Organizations have been using LDAP for user management and authentication for nearly three decades. In that time, the protocol has expanded and evolved to meet changing IT environments and business needs. This blog covers everything you need to know about LDAP, from its origins to its place in the cloud-driven business world today, and explains how it works, how it’s used, how to get started, and which LDAP solutions might be right for your needs.

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The LDAP Protocol

LDAP (Lightweight Directory Access Protocol) is one of the core protocols that was developed for directory services, and most directory services still use LDAP today, although they may also use additional protocols like SAML, RADIUS, SMB, and others. In a nutshell, LDAP specifies a method of directory storage and facilitates the authentication and authorization of users to servers and applications. It was developed in 1993 by Tim Howes and others at the University of Michigan to be a lightweight, low-overhead version of the X.500 directory services protocols that were in use at the time, like DAP (directory access protocol). 

Pulled quote: LDAP includes a subset of full X.500 functionality. It runs directory over TCP and uses a simplified data representation for many protocol elements. These simplifications make LDAP clients smaller, faster, and easier to implement than full X.500 clients.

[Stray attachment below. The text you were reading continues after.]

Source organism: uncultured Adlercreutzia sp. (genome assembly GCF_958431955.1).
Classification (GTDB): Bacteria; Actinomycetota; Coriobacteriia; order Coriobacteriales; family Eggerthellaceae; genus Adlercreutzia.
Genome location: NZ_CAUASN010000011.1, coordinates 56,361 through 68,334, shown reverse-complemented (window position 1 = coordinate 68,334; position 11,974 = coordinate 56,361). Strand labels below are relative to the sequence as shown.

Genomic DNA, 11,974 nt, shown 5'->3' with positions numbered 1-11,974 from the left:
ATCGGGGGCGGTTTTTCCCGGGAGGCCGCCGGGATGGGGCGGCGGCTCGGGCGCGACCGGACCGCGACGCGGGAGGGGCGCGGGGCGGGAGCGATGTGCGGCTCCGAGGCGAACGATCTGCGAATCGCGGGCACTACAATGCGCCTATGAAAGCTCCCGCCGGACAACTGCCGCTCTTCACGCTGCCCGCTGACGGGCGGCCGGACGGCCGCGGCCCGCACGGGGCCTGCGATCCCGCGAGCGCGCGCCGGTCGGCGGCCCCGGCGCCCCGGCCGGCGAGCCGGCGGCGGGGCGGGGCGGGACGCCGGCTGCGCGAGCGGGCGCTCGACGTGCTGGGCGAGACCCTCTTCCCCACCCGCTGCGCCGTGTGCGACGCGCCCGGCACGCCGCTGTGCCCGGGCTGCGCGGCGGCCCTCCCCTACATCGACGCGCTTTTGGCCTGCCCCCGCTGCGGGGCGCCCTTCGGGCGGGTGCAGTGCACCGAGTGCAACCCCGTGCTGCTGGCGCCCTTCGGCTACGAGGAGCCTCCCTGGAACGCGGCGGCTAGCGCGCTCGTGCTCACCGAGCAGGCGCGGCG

X.500 was hard on both the systems (large footprint) and network (bandwidth intensive). In fact, many of the systems on people’s desks in the early 1990s could not connect to an X.500 directory service, so it was limited to specific systems (think more mini-computers or micro-computers back in the day – not PCs). LDAP solved these problems by allowing for authentication and authorization of users to servers and applications while reducing overhead, bandwidth use, and demand on endpoints. As a result of these efficiencies, LDAP would find great success and become the de facto internet directory (Read more...)

*** This is a Security Bloggers Network syndicated blog from Blog – JumpCloud authored by Rajat Bhargava. Read the original post at: